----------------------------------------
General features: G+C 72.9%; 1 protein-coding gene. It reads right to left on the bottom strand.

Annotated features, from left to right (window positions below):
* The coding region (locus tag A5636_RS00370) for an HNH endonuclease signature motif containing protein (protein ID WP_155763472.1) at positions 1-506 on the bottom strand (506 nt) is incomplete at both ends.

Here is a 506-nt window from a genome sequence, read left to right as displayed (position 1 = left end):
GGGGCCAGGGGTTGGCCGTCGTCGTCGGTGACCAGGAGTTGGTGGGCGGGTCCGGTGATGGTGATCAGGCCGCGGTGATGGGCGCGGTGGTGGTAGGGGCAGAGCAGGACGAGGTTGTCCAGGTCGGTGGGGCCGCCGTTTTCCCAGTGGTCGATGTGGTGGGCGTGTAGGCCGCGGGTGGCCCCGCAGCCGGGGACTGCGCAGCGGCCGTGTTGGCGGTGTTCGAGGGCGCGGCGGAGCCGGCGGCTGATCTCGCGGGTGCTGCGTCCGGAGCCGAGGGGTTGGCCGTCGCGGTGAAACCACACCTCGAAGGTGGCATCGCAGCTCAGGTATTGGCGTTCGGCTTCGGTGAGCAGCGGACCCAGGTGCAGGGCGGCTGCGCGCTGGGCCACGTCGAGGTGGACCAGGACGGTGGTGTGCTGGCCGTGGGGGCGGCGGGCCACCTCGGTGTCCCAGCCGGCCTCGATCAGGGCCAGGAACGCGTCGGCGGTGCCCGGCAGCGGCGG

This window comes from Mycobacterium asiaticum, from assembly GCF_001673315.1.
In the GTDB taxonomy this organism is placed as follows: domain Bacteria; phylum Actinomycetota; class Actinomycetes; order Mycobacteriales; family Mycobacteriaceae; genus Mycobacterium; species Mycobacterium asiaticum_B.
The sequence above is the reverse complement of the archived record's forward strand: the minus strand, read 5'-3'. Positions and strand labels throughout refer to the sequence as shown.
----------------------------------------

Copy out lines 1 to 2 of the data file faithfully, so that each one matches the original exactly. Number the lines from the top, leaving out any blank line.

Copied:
General features: G+C 72.9%; 1 protein-coding gene. It reads right to left on the bottom strand.

Annotated features, from left to right (window positions below):